Question 10 

In the following pedigree, I1 has Severe Haemophilia A [FVIII:C <1 IU/dL] and his partner [I2] has 2N Von Willebrand Disease. [Assume that the frequency of the 2N heterozygosity in the general population is 1:750.] What are the risks that I:1 and I:2 will: 1. Will have a son with severe haemophilia A? 2. Will have a son with 2N VWD? 3. Will have a daughter who is a carrier of severe haemophilia A? 4. Will have a daughter with 2N VWD?
Click HERE for the answers
1. They cannot have a son with haemophilia A as any boys will inherit the Y chromosome from their father. However, there is a small chance that a new mutation could arise and so the actual risk is not zero. Remember that all the female offspring of I:1 will be obligate carriers of haemophilia A. 2. The risk is the same as in the previous question [Q9]: The frequency of 2N VWD heterozygotes in the general population is [we are told] is 1/750. Therefore, the risk that I:1 and I:2 will have a child with 2N VWD is 1 x 1/750 x 1/2 = 1/1500. 3. II:1 is an obligate carrier of severe Haemophilia by definition as her father has severe haemophilia A. 4. 2N VWD is not Xlinked and therefore the risks for males and females are the same  so see 2. Remember these are not true incidence rates but have been chosen to simplify the maths. 
Question 11 

You are asked to see a family with a bleeding disorder and obtain the following information: Click HERE for the answers
Shown below is the pedigree that you should have drawn:

Question 12 

A 45yearold man is diagnosed with Type 1 antithrombin deficiency [AT:Act 45 U/dL] and is concerned that he may have passed it onto his three children. His partner has normal functional antithrombin levels. He consults you and asks what is the risk that all 3 of his children will have Type 1 Antithrombin deficiency. Click Here for the Answers.
We can derive the answers for these questions using Pascal's Triangle  derived by expanding (p + n)^{n}.
This is show diagrammatically below [Click HERE for an enlarged image].
p = the probability of an event not occurring [in this case not inheriting the disease] q = the probability of an event occurring [in this case inheriting the disease] n = the total number of disorders [in this case the number of potential or actual offspring] So  if we look at the family with 3 possible children [n = 3] then if read along we see that for all 3 of the children to have Type I antithrombin deficiency the probability is [p]^{3} where p = 1/2 [Remember because this is an autosomally inherited disorders the risk of inheriting the mutant allele from a parent is 1/2 and of not inheriting it is also 1/2]. [1/2]^{3} = 1/8. So the chance that all 3 children will be normal is 1/8 and similarly the risk that all 3 children will be affected [ = [q]^{3}] is also 1/8. To establish if only 1 of the children will be affected and the other two normal then again we read along from n=3 to where we see 3pq^{2} and so 3pq^{2} = 3 x 1/2 x [1/2]^{2} = 3 x 1/2 x 1/4 =3/8. So the risk that they will have one affected child and two normal children is 3/8. [Remember p is the probability of an event not occurring [in this case not inheriting the disease and q is the probability of an event occurring [in this case inheriting the disease]] Finally the risk that they will have two affected children and one normal child is 3p^{2}q = 3 x [1/2]^{2} x 1/2 = 3/8. If they had a further child, then the Sample SIze =4 but the method of working out the various risks is the same  just read along from n=4 to derive the formulae for calculating the risks.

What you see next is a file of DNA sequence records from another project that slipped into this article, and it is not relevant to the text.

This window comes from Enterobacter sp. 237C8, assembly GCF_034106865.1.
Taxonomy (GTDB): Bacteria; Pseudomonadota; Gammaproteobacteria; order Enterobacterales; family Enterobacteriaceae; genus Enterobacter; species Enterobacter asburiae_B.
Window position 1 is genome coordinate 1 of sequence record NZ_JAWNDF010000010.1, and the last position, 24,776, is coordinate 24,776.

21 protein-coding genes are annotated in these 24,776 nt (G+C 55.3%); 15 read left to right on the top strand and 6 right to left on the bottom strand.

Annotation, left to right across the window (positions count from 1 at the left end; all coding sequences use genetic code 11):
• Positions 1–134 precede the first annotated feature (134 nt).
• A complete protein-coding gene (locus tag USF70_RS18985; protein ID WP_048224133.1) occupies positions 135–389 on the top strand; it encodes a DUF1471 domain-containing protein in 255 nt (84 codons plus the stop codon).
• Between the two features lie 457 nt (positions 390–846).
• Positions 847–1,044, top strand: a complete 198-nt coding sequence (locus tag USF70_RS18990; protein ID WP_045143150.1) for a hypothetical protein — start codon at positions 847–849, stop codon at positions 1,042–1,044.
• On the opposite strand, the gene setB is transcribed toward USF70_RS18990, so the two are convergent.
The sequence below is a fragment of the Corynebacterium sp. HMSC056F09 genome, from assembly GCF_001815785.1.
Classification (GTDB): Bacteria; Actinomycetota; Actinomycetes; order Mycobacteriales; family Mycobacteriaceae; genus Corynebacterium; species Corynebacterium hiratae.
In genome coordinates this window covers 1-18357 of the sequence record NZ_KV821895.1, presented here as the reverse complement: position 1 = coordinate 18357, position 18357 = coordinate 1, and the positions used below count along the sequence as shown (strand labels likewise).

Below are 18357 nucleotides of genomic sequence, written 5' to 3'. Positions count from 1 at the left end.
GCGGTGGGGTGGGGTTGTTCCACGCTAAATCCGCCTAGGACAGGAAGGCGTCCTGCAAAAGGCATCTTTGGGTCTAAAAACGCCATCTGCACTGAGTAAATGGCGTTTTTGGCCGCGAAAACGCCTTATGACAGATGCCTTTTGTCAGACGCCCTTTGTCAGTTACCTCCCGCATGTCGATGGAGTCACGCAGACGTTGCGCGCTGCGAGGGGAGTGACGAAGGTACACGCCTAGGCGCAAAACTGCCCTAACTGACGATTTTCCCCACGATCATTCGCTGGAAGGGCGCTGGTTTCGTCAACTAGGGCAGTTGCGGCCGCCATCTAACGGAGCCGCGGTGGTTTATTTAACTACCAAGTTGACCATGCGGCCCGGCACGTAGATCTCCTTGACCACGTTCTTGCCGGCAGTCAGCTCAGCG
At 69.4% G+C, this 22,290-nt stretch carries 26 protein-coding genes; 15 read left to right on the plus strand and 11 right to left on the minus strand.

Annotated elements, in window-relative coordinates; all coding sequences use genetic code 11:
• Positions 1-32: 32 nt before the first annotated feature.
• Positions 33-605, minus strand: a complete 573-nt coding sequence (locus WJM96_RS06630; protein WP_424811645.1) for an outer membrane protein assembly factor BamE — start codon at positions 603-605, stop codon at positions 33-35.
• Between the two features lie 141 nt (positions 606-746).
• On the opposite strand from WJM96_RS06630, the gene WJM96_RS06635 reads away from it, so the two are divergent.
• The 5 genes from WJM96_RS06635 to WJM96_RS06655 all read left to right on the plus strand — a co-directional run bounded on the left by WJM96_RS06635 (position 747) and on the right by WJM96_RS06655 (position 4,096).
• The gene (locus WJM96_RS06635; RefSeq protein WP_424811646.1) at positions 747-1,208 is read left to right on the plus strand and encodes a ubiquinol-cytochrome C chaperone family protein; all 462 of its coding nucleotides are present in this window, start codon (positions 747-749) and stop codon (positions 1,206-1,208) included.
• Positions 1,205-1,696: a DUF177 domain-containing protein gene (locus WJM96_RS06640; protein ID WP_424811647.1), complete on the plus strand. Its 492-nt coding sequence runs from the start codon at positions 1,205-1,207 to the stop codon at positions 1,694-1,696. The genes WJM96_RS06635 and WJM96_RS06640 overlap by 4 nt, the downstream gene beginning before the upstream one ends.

Question 13 

This is the pedigree of a family with severe Haemophilia A. No mutation data was available and linkage analysis was used to establish the carrier status of II:3. 1. I:2 is an obligate carrier of severe Haemophilia A as she has two boys with severe Haemophilia. 
Question 14 

Look at the following pedigree which is from a family with severe Haemophilia A. III:1 and III:2 are identical twins. Click HERE for the answers
1. The important message here is that the VIII:C in the identical twin may not be the same as the other twin and in this case the twin had a low FVIII:C of 0.05 IU/dl. Although both twins in this case have inherited the mutated F8 gene from their mother [II:3] the discordance in FVIII levels arises from the differing patterns of Xinactivation or Lyonisation which subsequently occurs.
2. II:2 and II:3 are obligate carriers of haemophilia as their father had severe Haemophilia A. 
Click HERE to return to the top of the page